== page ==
PDA and smartphone maker
Palm on Monday announced a recapitalization plan that will plant two former Apple executives on the company’s board of directors and will infuse $325 million in funds into the company. In return, Palm’s selling a 25 percent stake to Elevation.
Palm’s new partner in this endeavor is Elevation Partners, a private equity firm led by Apple’s former Chief Financial Officer, Fred Anderson, and Roger McNamee. U2 frontman Bono is also one of the firm’s partners. Both Anderson and McNamee will join Palm’s board of directors following the closing of the transaction, replacing former CEO Eric Benhamou and D. Scott Mercer, who will resign at that point.
Perhaps more significantly, however, Palm plans to appoint Jon Rubinstein, Apple’s former senior vice president of hardware engineering and head of its iPod division, as executive chairman of the board. Palm president and CEO Ed Colligan said that Rubinstein will lead the company’s product development efforts going forward.
Rubinstein left Apple in 2006. He’s credited as instrumental in creating both the iPod and the iMac, and became head of Apple’s iPod division when it was spun off as a separate business unit in 2004.
Anderson was Apple’s executive vice president and CFO from 1996 to 2004. Recently Anderson
accused Steve Jobs of telling him to backdate stock options granted to Jobs by Apple; the U.S. Securities and Exchange Commission
reached a settlement with Anderson and charged for Apple general counsel Nancy Heinen. Anderson paid $3.5 million in fines without admitting wrongdoing. Anderson also sits on the boards of eBay and Move.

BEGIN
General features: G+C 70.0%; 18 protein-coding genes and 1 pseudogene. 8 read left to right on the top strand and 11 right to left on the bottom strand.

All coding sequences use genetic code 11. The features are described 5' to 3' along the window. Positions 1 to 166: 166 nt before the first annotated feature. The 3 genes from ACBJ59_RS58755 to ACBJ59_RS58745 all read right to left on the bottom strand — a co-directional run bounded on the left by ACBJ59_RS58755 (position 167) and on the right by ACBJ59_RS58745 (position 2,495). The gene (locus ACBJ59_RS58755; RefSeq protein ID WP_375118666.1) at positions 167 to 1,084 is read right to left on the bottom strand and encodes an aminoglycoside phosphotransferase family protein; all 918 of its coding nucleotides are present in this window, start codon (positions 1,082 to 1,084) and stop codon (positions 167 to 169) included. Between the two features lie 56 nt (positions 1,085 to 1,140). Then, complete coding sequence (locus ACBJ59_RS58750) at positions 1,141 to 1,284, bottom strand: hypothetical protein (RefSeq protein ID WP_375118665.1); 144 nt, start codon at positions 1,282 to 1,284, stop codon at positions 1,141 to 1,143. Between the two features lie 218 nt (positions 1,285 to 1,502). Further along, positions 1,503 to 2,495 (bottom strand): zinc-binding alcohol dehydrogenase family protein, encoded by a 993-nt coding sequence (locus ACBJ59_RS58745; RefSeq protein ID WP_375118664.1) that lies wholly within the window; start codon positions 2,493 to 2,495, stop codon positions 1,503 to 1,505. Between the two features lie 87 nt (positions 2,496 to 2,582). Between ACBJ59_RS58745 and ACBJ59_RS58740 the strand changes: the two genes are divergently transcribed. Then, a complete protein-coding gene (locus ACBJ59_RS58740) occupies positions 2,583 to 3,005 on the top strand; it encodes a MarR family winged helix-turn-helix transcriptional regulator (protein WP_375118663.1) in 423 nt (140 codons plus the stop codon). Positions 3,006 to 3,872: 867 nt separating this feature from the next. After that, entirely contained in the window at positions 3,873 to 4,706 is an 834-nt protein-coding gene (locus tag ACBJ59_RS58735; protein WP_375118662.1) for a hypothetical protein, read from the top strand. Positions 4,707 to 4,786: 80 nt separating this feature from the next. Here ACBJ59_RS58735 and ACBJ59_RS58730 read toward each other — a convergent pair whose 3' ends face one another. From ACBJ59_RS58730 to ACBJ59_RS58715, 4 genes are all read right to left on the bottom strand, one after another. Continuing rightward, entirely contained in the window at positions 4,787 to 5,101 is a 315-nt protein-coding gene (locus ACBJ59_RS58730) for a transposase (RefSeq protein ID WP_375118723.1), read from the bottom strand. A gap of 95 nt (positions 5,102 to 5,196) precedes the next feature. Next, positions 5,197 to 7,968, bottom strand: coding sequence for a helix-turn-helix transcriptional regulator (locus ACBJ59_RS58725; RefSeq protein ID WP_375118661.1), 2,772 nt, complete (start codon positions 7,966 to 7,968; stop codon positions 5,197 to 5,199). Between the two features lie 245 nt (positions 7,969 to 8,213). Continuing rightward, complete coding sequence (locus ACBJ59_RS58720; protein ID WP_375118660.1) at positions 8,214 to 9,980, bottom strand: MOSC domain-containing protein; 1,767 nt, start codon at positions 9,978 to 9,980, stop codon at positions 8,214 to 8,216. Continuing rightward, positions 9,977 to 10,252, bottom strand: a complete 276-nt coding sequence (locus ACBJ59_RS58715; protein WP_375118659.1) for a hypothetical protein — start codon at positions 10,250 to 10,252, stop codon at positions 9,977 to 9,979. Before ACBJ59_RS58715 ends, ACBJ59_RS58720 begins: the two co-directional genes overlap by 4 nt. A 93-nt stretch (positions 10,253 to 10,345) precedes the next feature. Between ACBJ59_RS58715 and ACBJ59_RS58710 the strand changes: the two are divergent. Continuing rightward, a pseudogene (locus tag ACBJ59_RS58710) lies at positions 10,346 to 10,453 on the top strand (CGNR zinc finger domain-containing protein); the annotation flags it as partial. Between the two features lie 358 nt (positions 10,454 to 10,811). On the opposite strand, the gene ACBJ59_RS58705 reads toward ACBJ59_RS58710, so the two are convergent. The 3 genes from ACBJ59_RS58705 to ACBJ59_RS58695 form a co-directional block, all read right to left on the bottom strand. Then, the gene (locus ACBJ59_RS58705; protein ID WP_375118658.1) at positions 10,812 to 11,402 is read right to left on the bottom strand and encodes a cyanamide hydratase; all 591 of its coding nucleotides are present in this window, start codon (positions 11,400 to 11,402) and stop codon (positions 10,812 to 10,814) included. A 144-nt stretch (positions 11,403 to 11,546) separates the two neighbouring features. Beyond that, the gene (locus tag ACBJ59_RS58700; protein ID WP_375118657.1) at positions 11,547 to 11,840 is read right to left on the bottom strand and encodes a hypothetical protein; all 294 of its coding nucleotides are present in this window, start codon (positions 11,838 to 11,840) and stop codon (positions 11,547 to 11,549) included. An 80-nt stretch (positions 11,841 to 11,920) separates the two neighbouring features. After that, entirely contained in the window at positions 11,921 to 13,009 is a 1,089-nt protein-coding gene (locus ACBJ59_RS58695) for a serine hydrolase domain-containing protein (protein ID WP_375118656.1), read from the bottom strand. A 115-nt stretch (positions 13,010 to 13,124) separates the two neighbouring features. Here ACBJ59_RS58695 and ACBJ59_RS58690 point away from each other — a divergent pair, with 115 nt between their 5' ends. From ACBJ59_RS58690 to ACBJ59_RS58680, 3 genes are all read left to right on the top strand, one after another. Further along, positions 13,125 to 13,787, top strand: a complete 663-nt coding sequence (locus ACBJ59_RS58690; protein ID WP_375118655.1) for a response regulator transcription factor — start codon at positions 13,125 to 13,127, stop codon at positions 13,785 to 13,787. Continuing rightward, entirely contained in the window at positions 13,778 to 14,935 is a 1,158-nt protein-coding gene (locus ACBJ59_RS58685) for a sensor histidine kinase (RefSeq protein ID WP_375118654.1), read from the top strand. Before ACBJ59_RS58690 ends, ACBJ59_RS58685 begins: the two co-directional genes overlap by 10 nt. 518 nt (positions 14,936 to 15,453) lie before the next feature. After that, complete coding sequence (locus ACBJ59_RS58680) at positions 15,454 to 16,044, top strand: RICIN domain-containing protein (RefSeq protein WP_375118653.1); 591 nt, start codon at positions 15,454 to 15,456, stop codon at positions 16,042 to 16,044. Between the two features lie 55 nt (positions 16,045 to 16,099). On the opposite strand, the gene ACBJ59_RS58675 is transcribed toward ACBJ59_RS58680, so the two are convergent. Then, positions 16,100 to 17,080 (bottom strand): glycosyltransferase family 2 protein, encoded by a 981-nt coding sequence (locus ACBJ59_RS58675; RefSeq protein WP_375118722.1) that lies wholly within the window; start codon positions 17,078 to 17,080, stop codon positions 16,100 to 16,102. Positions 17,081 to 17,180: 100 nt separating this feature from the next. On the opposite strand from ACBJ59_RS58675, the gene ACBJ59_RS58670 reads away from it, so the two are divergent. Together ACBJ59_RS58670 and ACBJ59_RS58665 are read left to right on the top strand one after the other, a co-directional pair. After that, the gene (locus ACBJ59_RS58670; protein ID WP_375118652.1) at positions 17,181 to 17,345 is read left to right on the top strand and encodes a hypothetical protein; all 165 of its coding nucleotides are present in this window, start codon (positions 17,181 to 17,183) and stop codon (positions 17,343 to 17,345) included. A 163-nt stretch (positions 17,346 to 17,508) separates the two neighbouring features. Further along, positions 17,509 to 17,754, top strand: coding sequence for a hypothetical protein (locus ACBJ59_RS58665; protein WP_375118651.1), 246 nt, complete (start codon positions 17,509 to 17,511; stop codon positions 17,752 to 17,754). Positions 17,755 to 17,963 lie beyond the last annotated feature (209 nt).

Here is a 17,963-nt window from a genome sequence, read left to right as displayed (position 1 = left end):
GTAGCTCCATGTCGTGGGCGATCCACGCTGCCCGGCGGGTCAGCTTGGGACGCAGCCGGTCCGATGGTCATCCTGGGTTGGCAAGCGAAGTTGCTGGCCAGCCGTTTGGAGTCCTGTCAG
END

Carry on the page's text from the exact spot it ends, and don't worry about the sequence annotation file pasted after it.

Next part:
Palm has had its share of challenges over the past several years as the company has tried to remold itself into a manufacturer of “smartphone” devices in the face of an onslaught of challengers such as BlackBerry maker Research In Motion, Windows Mobile licensees, and,
at the end of the month, Apple.
Following the divestiture of Palm and Palmsource, developers of the Palm OS, Palm has created Treo smartphones that use the Windows Mobile operating system while continuing to work on Palm OS-based devices. Palmsource itself has been acquired by a Chinese mobile operating system developer with an emphasis on adapting Linux to work in the mobile space.
Last week Palm co-founder Jeff Hawkins
introduced the Foleo, a new “mobile companion” — a lightweight laptop-type device that works in conjunction with smartphones like Palm’s own Treo line, offering a full-sized keyboard, larger screen, built-in Wi-Fi and Bluetooth connectivity to the smartphone, while eschewing a hard drive of its own or other amenities that would raise the price and increase size and weight. The product introduction has been tepidly received, however: Many high-tech pundits and analysts suggests the Foleo is a solution in search of a problem.
Analysts have been
suggesting for months that Palm was courting potential financial partners. Nokia, Motorola, and private equity firms have all been cited as potential partners.
Elevation Partners plans to invest $325 million in Palm; the company plans to use that along with existing cast and $400 million in new debt to finance a cash distribution of $9 per share to existing Palm shareholders.
Palm stock was trading at 17.55, up 1.46 or 9.07 percent, ahead of the bell on Monday morning.